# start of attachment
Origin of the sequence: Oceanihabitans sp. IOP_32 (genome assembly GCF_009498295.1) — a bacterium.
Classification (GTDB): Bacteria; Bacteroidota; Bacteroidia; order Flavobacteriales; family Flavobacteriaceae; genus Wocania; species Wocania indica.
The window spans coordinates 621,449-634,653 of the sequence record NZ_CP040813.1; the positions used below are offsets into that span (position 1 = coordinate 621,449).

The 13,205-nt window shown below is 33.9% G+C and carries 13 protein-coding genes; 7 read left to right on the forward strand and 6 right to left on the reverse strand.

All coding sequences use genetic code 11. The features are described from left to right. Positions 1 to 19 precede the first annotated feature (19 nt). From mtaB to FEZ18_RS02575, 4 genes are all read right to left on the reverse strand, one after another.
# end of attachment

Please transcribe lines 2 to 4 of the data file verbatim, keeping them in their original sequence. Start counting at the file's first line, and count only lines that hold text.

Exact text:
Classification (GTDB): Bacteria; Bacteroidota; Bacteroidia; order Flavobacteriales; family Flavobacteriaceae; genus Wocania; species Wocania indica.
The window spans coordinates 621,449-634,653 of the sequence record NZ_CP040813.1; the positions used below are offsets into that span (position 1 = coordinate 621,449).

The 13,205-nt window shown below is 33.9% G+C and carries 13 protein-coding genes; 7 read left to right on the forward strand and 6 right to left on the reverse strand.